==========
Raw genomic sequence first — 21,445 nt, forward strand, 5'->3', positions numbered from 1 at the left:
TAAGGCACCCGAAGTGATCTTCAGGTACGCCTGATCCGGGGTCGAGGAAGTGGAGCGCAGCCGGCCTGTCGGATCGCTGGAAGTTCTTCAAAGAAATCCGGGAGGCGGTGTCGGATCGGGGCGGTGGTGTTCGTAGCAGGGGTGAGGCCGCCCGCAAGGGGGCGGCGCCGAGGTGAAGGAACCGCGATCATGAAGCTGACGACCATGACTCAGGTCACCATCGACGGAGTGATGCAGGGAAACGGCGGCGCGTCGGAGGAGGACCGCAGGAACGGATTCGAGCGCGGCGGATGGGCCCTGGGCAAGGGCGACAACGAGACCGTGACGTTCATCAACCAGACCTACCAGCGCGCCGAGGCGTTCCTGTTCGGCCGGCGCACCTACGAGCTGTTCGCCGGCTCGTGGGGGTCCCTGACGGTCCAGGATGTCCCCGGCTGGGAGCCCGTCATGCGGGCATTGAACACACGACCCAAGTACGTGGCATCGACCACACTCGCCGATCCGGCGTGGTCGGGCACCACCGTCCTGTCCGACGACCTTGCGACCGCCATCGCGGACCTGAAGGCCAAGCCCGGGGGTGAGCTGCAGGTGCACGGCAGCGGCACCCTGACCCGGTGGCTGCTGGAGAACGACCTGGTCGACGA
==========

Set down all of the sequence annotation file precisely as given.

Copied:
Raw genomic sequence first — 21,445 nt, forward strand, 5'->3', positions numbered from 1 at the left:
TAAGGCACCCGAAGTGATCTTCAGGTACGCCTGATCCGGGGTCGAGGAAGTGGAGCGCAGCCGGCCTGTCGGATCGCTGGAAGTTCTTCAAAGAAATCCGGGAGGCGGTGTCGGATCGGGGCGGTGGTGTTCGTAGCAGGGGTGAGGCCGCCCGCAAGGGGGCGGCGCCGAGGTGAAGGAACCGCGATCATGAAGCTGACGACCATGACTCAGGTCACCATCGACGGAGTGATGCAGGGAAACGGCGGCGCGTCGGAGGAGGACCGCAGGAACGGATTCGAGCGCGGCGGATGGGCCCTGGGCAAGGGCGACAACGAGACCGTGACGTTCATCAACCAGACCTACCAGCGCGCCGAGGCGTTCCTGTTCGGCCGGCGCACCTACGAGCTGTTCGCCGGCTCGTGGGGGTCCCTGACGGTCCAGGATGTCCCCGGCTGGGAGCCCGTCATGCGGGCATTGAACACACGACCCAAGTACGTGGCATCGACCACACTCGCCGATCCGGCGTGGTCGGGCACCACCGTCCTGTCCGACGACCTTGCGACCGCCATCGCGGACCTGAAGGCCAAGCCCGGGGGTGAGCTGCAGGTGCACGGCAGCGGCACCCTGACCCGGTGGCTGCTGGAGAACGACCTGGTCGACGA